Wouldn’t the world be better if we just asked the monsters politely if they could please not eat us at the moment? Corey Redekop and I had a chance in this interview to explore the figure of the monster and its role as a representation of the social outcast, the rejected. It is great to talk to an author who shares my belief that horror and SF in general can be a medium of social change. I hope that you enjoy our interview as much as I enjoyed talking to Corey Redekop.
Spec Can: Could you tell us a little bit about yourself to begin this interview?
Corey Redekop: I was hatched in the Canadian north, and spent the next 18 years building up my strength to order to escape. After bouncing around for a few decades, I wrote my debut novel Shelf Monkey, which helped open some doors I didn’t know existed. Currently I eke out a living as publicist for book publisher Goose Lane Editions in Fredericton, NB.
Spec Can: Why is the zombie so appealing to people right now? What has led to the current excitement about the figure of the zombie?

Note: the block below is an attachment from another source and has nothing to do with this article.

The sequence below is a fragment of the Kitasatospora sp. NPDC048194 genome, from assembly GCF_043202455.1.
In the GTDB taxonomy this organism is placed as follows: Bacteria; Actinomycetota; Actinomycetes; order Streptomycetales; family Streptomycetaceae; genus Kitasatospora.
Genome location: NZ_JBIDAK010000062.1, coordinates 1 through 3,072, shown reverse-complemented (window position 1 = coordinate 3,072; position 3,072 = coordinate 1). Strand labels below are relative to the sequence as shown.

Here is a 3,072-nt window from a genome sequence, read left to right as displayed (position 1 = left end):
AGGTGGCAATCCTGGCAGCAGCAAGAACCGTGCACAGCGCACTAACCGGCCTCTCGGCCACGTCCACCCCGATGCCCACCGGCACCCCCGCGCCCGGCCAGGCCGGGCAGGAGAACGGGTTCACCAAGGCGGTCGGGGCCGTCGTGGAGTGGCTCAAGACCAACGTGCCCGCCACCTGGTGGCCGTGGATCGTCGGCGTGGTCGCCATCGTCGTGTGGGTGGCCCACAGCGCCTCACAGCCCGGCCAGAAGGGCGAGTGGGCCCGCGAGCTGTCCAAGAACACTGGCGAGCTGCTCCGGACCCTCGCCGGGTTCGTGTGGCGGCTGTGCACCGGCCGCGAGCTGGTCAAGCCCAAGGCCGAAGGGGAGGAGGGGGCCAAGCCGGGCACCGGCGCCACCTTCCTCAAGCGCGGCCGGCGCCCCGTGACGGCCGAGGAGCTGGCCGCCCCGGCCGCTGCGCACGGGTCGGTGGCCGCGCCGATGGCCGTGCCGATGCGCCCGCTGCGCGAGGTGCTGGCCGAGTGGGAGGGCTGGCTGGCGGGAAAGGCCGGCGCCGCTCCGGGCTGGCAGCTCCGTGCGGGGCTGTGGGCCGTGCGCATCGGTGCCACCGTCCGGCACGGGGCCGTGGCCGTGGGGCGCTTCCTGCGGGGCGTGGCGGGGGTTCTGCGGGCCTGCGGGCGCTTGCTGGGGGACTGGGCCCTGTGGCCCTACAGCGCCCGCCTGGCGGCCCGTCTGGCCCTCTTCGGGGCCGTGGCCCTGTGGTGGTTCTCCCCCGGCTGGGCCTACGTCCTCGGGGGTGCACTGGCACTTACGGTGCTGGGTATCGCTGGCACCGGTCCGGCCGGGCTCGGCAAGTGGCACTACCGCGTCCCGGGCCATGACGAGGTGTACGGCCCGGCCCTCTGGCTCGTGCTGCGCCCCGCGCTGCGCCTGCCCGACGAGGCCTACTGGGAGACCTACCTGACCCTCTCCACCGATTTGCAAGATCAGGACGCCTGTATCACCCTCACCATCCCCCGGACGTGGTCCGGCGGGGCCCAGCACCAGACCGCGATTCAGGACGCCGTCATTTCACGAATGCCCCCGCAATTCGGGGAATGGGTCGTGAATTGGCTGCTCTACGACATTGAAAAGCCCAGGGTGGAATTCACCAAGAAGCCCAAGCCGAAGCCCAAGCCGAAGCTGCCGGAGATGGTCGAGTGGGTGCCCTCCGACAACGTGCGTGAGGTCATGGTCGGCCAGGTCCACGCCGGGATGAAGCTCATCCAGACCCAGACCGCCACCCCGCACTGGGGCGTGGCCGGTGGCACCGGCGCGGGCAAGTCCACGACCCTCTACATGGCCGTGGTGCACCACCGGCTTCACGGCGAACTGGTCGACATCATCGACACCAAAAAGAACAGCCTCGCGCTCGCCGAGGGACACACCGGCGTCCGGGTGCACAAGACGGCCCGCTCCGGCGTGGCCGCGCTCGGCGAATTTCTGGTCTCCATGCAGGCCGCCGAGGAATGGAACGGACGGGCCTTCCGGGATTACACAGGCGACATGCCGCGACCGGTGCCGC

Corey Redekop: It’s well known that people flock to monsters and horror in times of stress, which explains the popularity of giant radioactive monsters during the beginnings of the nuclear age. I don’t know why zombies in particular have taken off. I think it has to do with the fear that we are the ultimate monsters in our world. If we want to better this planet, we have to fight our own fears, our own weaknesses, and our own ignorance.
Spec Can: What are some of the things that the zombie can represent in our society?
Corey Redekop: Zombies are a terrifically malleable monster, the “jack of all trades” of symbolism, capable of subtextually representing almost anything we care to name. Crime, disease, ego, sexuality, bureaucrats, consumerism, class warfare, conservatives; you name it, they can do it.
Spec Can: What myths of the zombie influenced the type of zombie that you created in Husk and what zombie myths fascinated you most?
Corey Redekop: Much of my initial idea had to do with the resurrection myths that permeate modern and ancient religions. In a real sense, they may be the progenitors to the zombie of today. What was Jesus post-death, really, if not a zombie with functioning brain? In my original manuscript, I played a lot more with this theme, trying to push the rotting corpse of Sheldon into a messiah figure. By combining the two, I tried to find a way that Sheldon could be both a zombie in the b-movie Hollywood sense and a fully sensate individual.